Another first-hand experience that informed my understanding of and appreciation for everyday life in Peru was Cusco’s Ni Una Menos march. The LAFF team was very active in covering the protest online and discussing how the movement is empowering Peruvian women who have been affected by gender-based violence. We bumped into some of the girls from Casa Mantay on the march and together we chanted “¡No es no! ¡Te dije que no! ¿Qué parte no entendiste, la “n” o la “o”?”
A couple of months after the march, then Communications Officer, Andreas, wrote to me to tell me that the feminist society of Keele University in England had read about LAFF and were interested in fundraising and learning more about how our projects impact young women in Peru. I liaised with Aysha, their Gender Equality Officer, and in a journey that overall involved four different buses and three separate train journeys, I made it to Keele to present on LAFF, SVP and the Ni Una Menos movement. After telling them about the work we do, we all sat down with cakes and cookies to plan a fundraising strategy for the remainder of the academic year. Among other things, they will organise a sponsored walk which will have a symbolic duration; it will represent the number of hours SVP girls are saved walking to school by living in the SVP houses in Calca or Ollantaytambo.
I really enjoyed revisiting LAFF’s fundraising guide, which I presented to members of the Red Semilla group in Cusco back in September. In my role as Programmes Officer, I became especially interested in diversifying our fundraising strategies and developing links with Cusco hotels, restaurants and travel agents to give tourists opportunities to give back to the place they were visiting in some form of ethical, sustainable turismo vivencial. I talked to the manager of a luxury tour company, the community liaison officer of one of the most expensive hotels in the city, and a number of restaurants frequented by tourists. These experiences have informed my academic studies; I am now researching the impact of tourism on Indigenous communities in the Lake Titicaca region of Peru for my final dissertation.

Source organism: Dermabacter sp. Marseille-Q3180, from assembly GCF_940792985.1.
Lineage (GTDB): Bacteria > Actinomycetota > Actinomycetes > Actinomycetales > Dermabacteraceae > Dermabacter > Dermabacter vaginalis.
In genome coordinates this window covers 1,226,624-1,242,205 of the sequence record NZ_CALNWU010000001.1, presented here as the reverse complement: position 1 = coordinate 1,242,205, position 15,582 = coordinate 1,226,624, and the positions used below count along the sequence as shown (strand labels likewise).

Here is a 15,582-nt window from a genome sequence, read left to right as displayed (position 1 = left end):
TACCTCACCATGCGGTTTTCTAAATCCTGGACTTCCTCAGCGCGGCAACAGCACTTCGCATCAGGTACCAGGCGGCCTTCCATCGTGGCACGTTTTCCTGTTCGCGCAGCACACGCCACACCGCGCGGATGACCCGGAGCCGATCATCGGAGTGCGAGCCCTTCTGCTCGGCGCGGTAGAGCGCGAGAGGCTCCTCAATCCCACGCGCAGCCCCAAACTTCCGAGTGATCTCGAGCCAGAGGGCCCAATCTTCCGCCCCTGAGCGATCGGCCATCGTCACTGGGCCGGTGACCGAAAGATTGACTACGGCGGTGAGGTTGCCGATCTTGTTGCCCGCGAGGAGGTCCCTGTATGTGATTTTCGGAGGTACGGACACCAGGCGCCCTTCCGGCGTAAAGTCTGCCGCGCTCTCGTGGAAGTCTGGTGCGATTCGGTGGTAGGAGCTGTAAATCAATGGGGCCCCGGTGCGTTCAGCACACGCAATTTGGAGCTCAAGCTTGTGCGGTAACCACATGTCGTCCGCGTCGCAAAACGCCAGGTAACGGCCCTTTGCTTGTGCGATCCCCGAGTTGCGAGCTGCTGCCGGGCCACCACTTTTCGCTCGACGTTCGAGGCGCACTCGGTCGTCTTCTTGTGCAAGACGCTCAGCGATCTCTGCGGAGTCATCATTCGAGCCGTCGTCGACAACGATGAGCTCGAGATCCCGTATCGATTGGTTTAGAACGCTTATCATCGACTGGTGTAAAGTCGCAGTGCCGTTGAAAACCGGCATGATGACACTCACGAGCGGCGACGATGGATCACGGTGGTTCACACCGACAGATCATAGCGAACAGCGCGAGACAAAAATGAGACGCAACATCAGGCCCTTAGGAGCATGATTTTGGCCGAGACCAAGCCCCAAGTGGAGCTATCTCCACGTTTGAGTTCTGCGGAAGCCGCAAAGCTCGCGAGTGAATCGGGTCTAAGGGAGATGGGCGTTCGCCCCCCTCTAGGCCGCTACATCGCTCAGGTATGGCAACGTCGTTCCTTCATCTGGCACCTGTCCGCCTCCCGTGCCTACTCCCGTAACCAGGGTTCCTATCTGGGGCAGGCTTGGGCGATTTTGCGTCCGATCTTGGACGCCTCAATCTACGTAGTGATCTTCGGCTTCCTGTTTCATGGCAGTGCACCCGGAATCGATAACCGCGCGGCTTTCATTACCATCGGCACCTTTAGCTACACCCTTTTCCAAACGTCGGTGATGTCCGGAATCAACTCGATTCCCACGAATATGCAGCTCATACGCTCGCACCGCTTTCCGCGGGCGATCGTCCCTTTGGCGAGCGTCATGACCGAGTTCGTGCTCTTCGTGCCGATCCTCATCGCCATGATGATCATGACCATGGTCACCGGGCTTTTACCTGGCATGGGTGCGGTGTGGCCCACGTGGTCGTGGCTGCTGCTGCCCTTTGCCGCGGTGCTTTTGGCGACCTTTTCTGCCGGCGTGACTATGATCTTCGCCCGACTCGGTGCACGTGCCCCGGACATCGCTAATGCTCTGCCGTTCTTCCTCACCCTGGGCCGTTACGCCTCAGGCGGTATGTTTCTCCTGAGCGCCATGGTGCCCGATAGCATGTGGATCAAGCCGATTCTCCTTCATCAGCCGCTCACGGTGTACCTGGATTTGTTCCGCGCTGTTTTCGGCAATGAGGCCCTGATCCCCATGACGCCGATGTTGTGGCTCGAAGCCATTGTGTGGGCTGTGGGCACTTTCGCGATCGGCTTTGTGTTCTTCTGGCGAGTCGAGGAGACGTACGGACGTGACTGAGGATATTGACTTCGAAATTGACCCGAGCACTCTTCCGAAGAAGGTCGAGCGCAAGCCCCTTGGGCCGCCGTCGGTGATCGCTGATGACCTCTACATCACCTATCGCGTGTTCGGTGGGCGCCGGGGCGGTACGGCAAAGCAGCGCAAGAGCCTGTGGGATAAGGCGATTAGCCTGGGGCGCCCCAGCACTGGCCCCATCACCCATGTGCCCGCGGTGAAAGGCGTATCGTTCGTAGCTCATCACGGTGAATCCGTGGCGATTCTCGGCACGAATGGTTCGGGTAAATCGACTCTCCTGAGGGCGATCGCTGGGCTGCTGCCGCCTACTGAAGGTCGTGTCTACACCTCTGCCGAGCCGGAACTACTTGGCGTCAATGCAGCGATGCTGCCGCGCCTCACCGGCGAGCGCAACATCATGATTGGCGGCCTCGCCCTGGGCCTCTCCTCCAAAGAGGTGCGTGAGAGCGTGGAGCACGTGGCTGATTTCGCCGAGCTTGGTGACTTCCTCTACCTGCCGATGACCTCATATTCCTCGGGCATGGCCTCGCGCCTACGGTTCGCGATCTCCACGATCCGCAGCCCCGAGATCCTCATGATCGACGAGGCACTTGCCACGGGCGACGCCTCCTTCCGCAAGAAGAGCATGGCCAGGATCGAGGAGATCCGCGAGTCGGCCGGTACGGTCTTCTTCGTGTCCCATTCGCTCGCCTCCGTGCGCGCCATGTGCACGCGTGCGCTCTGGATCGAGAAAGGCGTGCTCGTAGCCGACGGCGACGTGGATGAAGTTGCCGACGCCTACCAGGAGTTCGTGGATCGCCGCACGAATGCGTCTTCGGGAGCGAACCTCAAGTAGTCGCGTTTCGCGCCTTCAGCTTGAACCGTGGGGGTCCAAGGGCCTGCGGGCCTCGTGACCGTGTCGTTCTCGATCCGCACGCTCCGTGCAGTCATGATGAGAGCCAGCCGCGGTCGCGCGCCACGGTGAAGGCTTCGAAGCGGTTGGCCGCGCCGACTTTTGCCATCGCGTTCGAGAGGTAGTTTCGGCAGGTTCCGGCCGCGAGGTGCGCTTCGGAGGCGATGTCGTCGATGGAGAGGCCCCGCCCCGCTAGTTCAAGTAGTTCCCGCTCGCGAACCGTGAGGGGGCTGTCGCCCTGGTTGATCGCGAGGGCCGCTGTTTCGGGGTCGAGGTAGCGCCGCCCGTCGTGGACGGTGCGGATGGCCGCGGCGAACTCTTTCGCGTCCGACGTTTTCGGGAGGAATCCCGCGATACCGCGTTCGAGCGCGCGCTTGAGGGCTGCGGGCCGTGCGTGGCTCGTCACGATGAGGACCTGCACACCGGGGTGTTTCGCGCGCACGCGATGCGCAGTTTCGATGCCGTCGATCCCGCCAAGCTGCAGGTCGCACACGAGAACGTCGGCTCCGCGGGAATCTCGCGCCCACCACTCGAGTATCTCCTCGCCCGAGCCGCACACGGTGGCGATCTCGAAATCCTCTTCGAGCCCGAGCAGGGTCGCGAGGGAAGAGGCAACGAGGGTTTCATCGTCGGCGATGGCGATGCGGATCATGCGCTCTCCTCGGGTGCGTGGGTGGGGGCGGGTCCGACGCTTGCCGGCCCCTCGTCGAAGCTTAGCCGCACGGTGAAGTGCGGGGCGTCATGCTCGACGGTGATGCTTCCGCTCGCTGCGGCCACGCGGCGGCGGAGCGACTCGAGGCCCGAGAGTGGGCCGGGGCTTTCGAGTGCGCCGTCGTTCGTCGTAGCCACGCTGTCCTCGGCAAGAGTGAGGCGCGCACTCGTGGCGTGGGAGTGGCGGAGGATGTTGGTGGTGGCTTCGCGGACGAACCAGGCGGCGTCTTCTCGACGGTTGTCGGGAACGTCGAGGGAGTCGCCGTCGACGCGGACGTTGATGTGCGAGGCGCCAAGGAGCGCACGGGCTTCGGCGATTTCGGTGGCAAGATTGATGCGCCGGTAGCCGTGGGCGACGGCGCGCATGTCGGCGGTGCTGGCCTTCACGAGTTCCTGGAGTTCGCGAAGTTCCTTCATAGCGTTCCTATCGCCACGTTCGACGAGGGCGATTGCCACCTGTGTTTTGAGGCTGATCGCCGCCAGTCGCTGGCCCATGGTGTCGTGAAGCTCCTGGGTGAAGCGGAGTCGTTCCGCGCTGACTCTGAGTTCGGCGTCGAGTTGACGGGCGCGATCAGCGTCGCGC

Another opportunity to present on LAFF’s work arose recently, when the Edinburgh University Sustainable Development Association contacted Melissa in Cusco to ask if we would be part of a conference on Sustainability in Latin America co-hosted with the university’s Latin American Society. Although I wasn’t able to get to Edinburgh in the end, I recorded a video of my presentation, which was shown alongside presentations about dengue fever control in Nicaragua and regional environmental co-operation in South America. I particularly focused on LAFF’s key values of fostering participation and partnership, self-sufficiency and independence, as well as quality over quantity. I discussed our commitment to environmental sustainability in the installation of three solar showers at each of our Cusco-based projects, and our growing successes with social enterprises, such as the Mantay leather workshop and the T’anta Wasi Bakery in Ollantaytambo.
Just today, I gave a presentation on Indigeneity and development in my module on Race and Indigeneity at university. I showed a clip from the promotional video that I mentioned earlier and we reflected on the importance of educational provision for girls from Quechua-speaking communities in the Andean altiplano. Like I said, the experiences that I had in Cusco with LAFF are still very much at the forefront of my mind, and they inform my day to day life here in Cambridge
I feel incredibly lucky to be a LAFF Ambassador and to keep spreading the word about the important work we do. While I am currently gaining a different kind of insight into Latin America through my Masters course, above all it is the face-to-face interactions I had with students, local volunteers and Cusco residents last summer that continue to inform and encourage my deep appreciation for Peru and Latin America as a whole.